Real Faith (Hebrews, Part 6)
The eleventh chapter of Hebrews is often quoted concerning to the whole matter of faith. The first few verses are often proffered as the definition of faith, i.e. “being sure of things hoped for and certain of things unseen” (Heb 11:1). But this sentence must be understood in context with the rest of the epistle and must not be seen as merely a generic definition of faith. There are countless kinds of ‘faith’ and a myriad of possible ‘hopes,’ but not all ‘faiths’ are equal. The writer to the Hebrews is specifically concerned with a very particular faith and a very particular hope. Essentially, the author’s idea of “unseen things” here is a reference to the inherent nature and faithfulness of God and his overarching purpose for humanity.
As somebody has put it: “It’s not so much great faith that counts, as faith in a great God.” It’s who we believe in that is far more important that the quality of our belief. Thus, the exemplary list of people of faith mentioned in Hebrews 11 is not a list of the best and fairest of the land. Instead it is a motley collection of way-less-than-perfect people. It includes murderers, adulterers, prostitutes, thieves, kidnappers, liars and cowards. But the purpose of this list is not underscore the virtues of those that believe but to draw attention to the faithfulness of God. Given all that the author has already stated in the epistle this chapter develops this point in more detail. We should take courage from the fact that the so-called hall-of-fame list of the faithful were all saved, not by their virtue, but by God.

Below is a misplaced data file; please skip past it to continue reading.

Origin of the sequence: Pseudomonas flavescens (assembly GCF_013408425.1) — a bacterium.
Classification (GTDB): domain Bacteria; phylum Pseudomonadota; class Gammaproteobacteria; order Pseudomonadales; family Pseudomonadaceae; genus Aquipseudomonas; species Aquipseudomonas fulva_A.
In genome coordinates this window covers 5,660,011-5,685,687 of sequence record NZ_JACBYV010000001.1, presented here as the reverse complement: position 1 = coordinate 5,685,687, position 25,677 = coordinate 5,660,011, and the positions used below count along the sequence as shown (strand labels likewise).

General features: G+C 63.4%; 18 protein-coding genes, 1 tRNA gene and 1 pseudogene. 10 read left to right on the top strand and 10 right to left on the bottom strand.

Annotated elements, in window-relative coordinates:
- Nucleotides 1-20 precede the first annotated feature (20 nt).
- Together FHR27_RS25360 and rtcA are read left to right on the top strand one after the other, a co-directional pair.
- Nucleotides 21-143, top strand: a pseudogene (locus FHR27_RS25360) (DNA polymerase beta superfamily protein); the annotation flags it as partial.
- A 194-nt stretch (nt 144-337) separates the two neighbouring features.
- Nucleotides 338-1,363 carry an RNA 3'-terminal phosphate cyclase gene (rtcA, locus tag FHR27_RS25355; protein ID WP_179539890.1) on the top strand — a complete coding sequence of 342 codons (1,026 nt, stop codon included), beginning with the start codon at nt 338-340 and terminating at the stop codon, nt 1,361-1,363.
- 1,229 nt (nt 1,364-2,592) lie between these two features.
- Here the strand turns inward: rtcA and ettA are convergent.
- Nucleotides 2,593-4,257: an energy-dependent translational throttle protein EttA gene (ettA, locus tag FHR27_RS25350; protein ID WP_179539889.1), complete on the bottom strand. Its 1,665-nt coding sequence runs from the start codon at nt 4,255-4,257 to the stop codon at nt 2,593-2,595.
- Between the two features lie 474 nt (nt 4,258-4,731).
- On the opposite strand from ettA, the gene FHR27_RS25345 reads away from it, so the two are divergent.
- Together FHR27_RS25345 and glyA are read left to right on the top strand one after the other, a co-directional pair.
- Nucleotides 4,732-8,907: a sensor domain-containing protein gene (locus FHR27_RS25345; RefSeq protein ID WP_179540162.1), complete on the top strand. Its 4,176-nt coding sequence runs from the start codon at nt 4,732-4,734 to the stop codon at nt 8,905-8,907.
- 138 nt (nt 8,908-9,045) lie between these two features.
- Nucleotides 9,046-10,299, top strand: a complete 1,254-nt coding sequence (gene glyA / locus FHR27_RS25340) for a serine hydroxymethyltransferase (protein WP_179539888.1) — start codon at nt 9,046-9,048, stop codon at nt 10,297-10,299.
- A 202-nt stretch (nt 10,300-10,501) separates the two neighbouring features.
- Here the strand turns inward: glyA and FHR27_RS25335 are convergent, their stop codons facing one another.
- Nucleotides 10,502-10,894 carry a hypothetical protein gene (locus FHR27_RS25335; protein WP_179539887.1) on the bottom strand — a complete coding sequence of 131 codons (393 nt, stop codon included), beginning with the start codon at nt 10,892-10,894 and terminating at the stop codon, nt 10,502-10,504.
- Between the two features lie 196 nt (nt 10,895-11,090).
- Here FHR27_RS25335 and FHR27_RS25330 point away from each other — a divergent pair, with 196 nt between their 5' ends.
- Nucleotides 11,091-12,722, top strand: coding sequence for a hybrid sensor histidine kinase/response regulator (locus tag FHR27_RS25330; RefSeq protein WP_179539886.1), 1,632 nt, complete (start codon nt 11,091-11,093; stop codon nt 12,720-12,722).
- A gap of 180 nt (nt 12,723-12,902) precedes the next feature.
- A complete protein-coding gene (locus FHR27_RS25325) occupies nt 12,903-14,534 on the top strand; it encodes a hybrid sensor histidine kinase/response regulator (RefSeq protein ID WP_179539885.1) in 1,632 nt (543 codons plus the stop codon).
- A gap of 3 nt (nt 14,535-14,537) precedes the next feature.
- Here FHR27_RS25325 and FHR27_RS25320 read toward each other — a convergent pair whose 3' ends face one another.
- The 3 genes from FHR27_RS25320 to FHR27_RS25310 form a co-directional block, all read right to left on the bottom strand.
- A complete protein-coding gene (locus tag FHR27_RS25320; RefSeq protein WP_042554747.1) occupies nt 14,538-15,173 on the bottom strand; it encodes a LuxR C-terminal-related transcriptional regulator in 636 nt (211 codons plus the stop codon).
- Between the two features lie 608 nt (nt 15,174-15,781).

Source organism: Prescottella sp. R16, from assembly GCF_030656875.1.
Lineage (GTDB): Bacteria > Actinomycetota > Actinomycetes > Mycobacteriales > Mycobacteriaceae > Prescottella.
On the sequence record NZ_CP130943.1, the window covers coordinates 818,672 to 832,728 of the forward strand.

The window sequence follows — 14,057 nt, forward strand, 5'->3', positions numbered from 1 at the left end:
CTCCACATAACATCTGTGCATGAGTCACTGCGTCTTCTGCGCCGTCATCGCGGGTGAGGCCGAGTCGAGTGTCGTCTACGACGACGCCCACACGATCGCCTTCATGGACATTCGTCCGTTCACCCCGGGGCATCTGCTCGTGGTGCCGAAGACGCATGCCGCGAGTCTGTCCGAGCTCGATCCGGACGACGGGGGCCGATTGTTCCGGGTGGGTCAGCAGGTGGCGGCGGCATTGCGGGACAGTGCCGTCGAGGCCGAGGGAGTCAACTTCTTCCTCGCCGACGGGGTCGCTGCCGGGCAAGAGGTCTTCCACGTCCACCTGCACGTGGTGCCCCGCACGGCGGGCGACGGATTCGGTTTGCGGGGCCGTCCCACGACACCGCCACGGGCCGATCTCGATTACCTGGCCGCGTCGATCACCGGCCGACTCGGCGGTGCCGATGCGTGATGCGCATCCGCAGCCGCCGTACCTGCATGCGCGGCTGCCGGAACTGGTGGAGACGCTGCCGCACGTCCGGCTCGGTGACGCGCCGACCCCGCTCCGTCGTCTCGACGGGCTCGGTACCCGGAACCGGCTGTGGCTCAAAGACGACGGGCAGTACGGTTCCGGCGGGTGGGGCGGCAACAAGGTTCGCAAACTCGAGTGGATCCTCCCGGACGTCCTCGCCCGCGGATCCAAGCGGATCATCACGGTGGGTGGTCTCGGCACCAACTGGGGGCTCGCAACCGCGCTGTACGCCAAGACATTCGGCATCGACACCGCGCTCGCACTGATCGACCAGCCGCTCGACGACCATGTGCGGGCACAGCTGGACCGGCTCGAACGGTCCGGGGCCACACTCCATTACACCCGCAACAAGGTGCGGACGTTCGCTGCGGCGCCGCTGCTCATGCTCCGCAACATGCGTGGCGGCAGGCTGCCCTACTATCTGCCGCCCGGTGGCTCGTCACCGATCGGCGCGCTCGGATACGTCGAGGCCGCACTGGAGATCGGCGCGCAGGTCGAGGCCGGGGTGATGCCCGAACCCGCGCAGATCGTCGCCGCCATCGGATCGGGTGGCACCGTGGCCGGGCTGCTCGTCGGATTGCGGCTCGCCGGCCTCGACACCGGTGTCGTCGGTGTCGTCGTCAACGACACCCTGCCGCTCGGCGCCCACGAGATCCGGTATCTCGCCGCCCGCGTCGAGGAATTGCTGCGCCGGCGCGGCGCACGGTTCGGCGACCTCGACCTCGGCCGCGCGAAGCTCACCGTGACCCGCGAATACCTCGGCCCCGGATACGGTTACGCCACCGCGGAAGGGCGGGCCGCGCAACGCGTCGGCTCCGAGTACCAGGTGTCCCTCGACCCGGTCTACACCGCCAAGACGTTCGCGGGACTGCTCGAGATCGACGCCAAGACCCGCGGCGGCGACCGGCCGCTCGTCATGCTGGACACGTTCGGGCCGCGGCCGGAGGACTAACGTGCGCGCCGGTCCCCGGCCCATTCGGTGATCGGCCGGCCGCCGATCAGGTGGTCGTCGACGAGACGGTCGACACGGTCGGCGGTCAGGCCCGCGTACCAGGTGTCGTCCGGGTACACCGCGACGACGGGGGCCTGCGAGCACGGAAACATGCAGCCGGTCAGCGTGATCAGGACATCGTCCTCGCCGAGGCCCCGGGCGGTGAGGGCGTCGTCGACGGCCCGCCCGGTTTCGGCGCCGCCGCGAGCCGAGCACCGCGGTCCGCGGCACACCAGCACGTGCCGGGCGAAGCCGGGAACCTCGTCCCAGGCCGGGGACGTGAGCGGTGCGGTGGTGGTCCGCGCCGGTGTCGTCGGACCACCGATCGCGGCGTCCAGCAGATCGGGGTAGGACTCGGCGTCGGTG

Furthermore, the author goes on to explain that faith in God is not demonstrated by getting life to go well and always getting what we want. It is simply about trusting in the faithfulness of God in all circumstances. In fact, none of the list of people of faith here “received what had been promised” (Heb 11:39), yet they believed. All these who believed under the Old Covenant believed with less advantage than do we. So, if they could believe, then we have even more reason for faith.
There is a reward for faith (Heb 11:6) and the reward is God himself. By faith we come to know him and share with Christ in his knowledge of the Father in fellowship with the Holy Spirit. This is the ultimate hope and one day we will fully see it. Its not about having a perfect life here and now. It’s all about where we will eventually find ourselves and in the meanwhile we are guarded by hope. As Peter has it in his first letter “Though you have not seen him, you love him; and even though you do not see him now, you believe in him and are filled with an inexpressible and glorious joy, for you are receiving the goal of your faith, the salvation of your souls” (1 Peter 1:8-9). Salvation is about becoming what we are created for—members of the family of God forever—and Christ has already secured all this for us and “he who has promised is faithful” (Heb 10:23)—so believe!